What about my retirement plan?

Published 10:22 pm Thursday, December 12, 2013

By Stephen Korving

There has been a lot of discussion in the media and among employees what the sale of Smithfield Foods to Shuanghui International Holdings will mean for Smithfield employees.

Corporate acquisitions can be a nerve-wracking experience for the employees. There may be meetings where big decisions are being made that you’re not privy to. A general feeling of uncertainty feeds anxiety as workers worry about changes to their jobs, how benefits may change, or even layoffs.

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Regarding company retirement savings plans, sometimes their merging occurs in the open, but most of the time the details are worked out in private among the new company officers.

In the case of Smithfield, the Chinese view of retirement savings is undoubtedly different from the way Americans view it. While Shuanghui ships its products internationally, it is essentially Chinese, as are most of its employees.

We would be surprised to see any changes in the very near future. Retirement plans are not usually a priority that is discussed when two businesses consolidate and are usually not addressed until after the deal is done.

But what usually happens when the retirement plan is discussed? When an employer is sold or merges with another company there are three common outcomes concerning the 401(k) plan:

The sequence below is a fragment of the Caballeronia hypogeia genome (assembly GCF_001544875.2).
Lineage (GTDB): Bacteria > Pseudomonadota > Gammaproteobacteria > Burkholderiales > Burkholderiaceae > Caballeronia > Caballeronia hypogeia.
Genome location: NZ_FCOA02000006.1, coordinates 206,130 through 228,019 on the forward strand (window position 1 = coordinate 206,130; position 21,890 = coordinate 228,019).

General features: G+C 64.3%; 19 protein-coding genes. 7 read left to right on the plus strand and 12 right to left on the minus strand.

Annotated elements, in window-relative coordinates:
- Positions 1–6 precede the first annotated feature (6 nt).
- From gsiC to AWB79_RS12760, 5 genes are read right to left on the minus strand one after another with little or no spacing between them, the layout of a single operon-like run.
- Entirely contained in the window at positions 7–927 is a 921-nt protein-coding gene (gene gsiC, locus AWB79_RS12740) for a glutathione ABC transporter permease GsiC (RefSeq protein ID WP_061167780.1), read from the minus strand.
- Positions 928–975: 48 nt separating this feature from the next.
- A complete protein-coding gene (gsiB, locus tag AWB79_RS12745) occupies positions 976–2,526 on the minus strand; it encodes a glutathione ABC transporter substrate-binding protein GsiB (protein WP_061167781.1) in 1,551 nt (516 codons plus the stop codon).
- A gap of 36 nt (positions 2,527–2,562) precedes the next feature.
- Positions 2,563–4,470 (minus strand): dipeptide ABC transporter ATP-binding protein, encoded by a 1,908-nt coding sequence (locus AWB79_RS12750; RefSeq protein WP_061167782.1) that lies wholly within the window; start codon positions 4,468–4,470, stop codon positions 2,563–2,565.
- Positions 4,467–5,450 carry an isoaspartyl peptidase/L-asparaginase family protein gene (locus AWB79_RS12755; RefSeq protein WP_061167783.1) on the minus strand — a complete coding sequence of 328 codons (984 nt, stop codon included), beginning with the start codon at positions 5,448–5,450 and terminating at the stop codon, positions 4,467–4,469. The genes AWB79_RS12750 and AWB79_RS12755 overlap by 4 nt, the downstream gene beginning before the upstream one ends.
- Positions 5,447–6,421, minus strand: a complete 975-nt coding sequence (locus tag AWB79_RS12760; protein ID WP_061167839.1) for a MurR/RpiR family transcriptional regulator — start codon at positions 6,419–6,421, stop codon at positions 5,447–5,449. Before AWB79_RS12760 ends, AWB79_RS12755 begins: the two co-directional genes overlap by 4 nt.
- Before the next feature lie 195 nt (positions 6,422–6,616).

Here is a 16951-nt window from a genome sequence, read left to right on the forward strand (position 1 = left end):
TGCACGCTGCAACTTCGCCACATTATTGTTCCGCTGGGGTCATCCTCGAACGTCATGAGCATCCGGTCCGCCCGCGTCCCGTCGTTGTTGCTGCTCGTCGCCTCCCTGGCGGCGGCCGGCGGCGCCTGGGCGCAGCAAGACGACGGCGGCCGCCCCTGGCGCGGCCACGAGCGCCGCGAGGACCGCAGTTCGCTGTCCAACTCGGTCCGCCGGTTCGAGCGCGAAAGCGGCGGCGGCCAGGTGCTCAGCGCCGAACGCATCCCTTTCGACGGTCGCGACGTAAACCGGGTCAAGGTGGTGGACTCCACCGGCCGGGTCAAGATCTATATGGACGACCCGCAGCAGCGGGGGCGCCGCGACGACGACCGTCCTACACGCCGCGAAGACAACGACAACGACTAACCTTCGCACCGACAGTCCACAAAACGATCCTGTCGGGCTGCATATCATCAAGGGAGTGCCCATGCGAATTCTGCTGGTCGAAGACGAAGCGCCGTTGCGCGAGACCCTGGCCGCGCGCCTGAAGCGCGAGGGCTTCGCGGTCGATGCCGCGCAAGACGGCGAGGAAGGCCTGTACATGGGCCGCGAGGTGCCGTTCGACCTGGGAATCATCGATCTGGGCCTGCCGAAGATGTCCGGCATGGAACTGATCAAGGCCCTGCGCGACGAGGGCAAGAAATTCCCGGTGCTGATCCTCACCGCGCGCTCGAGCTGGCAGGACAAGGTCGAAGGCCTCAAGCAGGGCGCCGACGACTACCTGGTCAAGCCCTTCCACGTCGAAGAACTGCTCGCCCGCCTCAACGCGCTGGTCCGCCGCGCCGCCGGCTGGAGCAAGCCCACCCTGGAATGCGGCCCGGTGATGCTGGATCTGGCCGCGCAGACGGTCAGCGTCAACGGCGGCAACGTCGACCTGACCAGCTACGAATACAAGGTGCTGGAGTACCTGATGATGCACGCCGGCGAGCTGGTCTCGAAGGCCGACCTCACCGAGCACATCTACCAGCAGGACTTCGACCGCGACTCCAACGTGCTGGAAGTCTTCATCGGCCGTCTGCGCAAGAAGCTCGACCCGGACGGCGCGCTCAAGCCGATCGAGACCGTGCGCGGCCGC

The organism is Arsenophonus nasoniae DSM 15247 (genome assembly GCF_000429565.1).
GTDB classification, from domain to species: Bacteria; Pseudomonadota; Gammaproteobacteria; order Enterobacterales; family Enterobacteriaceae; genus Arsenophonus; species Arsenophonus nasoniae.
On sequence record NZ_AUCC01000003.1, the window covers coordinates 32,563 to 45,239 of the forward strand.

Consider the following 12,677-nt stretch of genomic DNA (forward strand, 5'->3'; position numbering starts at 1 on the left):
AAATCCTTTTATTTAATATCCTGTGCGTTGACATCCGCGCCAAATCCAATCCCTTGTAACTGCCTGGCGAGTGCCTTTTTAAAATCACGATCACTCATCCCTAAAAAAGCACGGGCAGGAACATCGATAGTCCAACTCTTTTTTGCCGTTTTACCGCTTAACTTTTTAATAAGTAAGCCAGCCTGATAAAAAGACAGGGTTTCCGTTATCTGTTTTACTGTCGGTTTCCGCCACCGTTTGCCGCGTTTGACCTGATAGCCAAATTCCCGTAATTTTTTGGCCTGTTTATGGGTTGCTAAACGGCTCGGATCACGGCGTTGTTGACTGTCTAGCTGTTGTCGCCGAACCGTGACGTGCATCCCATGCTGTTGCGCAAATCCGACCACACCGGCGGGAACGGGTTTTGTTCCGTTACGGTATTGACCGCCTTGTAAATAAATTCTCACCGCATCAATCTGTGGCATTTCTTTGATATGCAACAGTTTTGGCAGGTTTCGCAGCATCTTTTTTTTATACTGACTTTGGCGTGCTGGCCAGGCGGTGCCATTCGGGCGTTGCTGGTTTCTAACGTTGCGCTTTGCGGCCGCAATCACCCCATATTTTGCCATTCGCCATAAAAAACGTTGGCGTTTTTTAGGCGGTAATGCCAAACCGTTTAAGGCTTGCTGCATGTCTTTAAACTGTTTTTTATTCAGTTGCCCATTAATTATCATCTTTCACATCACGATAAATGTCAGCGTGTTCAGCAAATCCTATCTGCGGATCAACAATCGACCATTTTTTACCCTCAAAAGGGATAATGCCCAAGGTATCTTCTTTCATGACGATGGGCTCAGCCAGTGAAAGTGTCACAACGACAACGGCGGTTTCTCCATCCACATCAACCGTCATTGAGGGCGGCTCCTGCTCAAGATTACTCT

4Plan may continue.

4Plan may be merged with the plan of the new corporate entity.

4Plan may be terminated.

If the plan continues to operate, and you are allowed to continue making contributions, it will remain the 401k plan you are already familiar with. In that case, you should continue making contributions.

If the plan is merged, you may see features and investments retained from your old plan, or you may see totally new ones. Generally retirement plan mergers take some time as the benefits department figures out just what the new plan’s investments, rules and features will be.

There may even be a “lock out” period if the plan switches providers or record keepers. Your contributions will continue, but you aren’t allowed to take a loan or a withdrawal or pick new investments. When plans are merged, employers usually keep their employees informed.

If a plan is terminated, one of two scenarios will generally take place. The first is that the plan is shut down and all of the assets are distributed to the participants. If this takes place, we recommend that employees roll those assets into an IRA.

The second, and more common, scenario is that the plan continues on, but new contributions are not permitted nor are assets distributed. Employees are allowed to make changes to their investments and withdraw funds when they retire or switch employers.

Stephen Korving is a financial adviser with Korving & Company, Suffolk. For information, visit www.korvingco.com or call 638-5494.